Adopting for the Right Reasons
Every day, hundreds of orphaned or unwanted children from around the world find welcome and love from men and women in the U.S. through adoption. I want to applaud those who take on this role, and especially those who adopt children with disabilities, children of a different race, and older children. You are among today’s most brave and selfless heroes.
I would also like to offer some advice for those who are considering adopting today. In the first place, be sure you are doing so for the right reasons. If not, you could be setting yourself up for some heartache when your adopted child reaches his or her teenage years.
I’ve experienced this firsthand with the thousands of kids who have come to stay with us at our residential care center for teenagers called Heartlight. The fact is, a disproportionate number of kids in our program were adopted. This does not mean that they were unloved by their adopted parents, nor that it was a bad adoption. Some of these kids simply can’t get past the rejection they felt as a child.
That’s why adoptive families need extra tools and insights to deal with these kids during adolescence. These parents often face unique and specialized issues and must be prepared to meet the challenges when they present themselves.
Many issues with adopted teens stem from parents who adopted them for all the wrong reasons. For instance, they adopted to fill a void in their own life, instead of filling a void in the life of the child. Or, they adopted as a “mission project,” out of pity, or because it just seems like the right thing to do. Still others make the mistake of adopting as a means of mending a broken marital relationship, or to replace a child who was lost. Such wrong motivations often lead to problems later on.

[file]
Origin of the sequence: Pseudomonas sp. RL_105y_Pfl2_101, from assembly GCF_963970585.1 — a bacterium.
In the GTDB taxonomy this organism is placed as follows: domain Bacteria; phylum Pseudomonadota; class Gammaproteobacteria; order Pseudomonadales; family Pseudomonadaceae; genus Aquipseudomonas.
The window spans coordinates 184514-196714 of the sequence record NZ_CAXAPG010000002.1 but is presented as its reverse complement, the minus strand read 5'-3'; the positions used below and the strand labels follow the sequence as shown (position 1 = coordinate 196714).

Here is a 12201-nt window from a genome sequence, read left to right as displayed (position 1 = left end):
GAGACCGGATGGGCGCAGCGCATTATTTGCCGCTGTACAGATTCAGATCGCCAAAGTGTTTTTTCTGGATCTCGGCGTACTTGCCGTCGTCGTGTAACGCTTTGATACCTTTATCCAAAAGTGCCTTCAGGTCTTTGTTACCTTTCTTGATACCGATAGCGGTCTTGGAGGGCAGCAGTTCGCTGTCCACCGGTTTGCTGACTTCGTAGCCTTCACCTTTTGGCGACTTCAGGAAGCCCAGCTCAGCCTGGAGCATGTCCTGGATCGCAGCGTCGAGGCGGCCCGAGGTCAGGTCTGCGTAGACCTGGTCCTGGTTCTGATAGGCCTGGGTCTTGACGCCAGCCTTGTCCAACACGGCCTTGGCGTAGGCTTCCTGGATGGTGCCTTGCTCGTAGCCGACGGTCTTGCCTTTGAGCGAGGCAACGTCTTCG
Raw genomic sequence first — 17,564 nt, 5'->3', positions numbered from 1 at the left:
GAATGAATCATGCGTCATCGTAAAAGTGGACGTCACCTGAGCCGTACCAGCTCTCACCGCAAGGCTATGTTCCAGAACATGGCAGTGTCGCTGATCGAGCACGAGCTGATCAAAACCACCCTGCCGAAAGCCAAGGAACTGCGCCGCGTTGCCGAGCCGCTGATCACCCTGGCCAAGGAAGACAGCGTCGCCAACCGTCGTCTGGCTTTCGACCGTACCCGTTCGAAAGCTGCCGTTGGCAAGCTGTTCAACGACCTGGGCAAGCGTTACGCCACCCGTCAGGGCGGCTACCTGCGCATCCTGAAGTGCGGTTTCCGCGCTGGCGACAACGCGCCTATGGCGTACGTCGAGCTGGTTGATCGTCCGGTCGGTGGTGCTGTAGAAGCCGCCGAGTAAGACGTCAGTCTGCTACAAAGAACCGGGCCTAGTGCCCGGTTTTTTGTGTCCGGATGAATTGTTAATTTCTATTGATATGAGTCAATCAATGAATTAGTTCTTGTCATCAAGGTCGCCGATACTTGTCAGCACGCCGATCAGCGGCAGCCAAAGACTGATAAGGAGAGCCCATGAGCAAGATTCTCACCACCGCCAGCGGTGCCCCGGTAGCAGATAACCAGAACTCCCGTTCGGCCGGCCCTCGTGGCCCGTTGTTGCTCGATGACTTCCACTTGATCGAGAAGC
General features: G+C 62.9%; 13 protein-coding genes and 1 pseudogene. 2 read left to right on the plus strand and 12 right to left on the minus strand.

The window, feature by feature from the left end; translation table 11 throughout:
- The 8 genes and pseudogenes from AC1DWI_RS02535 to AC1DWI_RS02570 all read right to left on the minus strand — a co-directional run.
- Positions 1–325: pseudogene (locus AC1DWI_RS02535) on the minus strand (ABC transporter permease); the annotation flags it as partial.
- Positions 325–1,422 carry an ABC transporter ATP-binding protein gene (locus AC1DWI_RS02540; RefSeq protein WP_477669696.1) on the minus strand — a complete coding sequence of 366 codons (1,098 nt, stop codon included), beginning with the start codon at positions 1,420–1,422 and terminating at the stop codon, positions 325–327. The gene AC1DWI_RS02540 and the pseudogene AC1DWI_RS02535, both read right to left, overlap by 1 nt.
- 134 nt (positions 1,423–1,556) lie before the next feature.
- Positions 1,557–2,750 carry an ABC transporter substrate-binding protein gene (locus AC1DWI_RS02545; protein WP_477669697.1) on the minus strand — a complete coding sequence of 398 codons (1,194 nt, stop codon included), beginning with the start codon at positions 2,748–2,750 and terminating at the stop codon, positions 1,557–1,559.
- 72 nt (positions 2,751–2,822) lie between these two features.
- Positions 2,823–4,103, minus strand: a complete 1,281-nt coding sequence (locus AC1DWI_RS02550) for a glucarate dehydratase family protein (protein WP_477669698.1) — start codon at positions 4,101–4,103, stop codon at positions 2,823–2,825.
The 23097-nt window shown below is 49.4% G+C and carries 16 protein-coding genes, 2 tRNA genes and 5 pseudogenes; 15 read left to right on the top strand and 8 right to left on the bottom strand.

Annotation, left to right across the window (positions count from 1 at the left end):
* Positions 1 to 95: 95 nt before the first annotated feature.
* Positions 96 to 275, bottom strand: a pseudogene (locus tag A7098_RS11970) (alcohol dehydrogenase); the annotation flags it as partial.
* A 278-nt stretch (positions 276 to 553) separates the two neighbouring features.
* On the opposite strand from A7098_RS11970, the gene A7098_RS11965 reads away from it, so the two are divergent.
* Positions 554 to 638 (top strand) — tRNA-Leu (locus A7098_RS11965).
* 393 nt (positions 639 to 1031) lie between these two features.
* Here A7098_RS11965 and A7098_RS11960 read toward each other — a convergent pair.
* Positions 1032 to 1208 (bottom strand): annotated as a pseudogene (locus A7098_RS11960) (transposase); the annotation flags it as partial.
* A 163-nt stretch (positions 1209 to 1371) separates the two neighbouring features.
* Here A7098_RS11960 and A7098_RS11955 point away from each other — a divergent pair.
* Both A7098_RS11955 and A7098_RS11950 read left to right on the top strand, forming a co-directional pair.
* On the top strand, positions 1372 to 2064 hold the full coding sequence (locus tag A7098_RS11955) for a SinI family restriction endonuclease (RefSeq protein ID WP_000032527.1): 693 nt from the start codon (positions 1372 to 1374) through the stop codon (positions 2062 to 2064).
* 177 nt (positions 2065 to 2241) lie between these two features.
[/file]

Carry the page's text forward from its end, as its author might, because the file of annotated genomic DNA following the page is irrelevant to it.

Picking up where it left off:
One of the saddest cases I have ever encountered in my 40 years of work with struggling teens sprang from a family where a single mother followed her “inspired” urge to adopt a ten-year-old named Alexander from Russia. Admittedly, she had undue influence from her own parents, who were excited about having more grandchildren, and spent both time and money to assist her efforts to adopt. She knew from the start she was not really up to it, and it was not right for her to do so.
It was not long after coming to the United States that it became clear to Alexander that his new mom really did not want him. In her talks with me five years later, this adoptive mom described parenting as a “daily grind with overwhelming responsibilities,” and said she often wished she could return to a more carefree life without a child in it.
Alexander sat on my porch and sobbed as he told me he would rather return to life in a Russian orphanage than live with his adopted mom. He was overwhelmed with emotion from knowing the family secret — that he was not really wanted by his new mother. He felt a double sting of rejection, not only by his birth-mother, but his adoptive mother as well.
I believe that an ounce of prevention is worth a pound of cure. Until you examine your motivation for adopting, and come to terms with any misdirected reasoning, you’d be better off to wait or to call it off altogether. On the other hand, if your motivations are pure, I again applaud your decision to adopt.
Giving a caution in this regard does not mean that all adoptions will go bad. In fact, I sit on the board of an international adoption agency, so I believe in adoption. I believe that to adopt a child is one of the most sacrificial and God-like things anyone can do. And most adoptions turn out great when initial motivations are right…to adopt out of love, and to fill a void in the child’s life, not to fill some void in their own.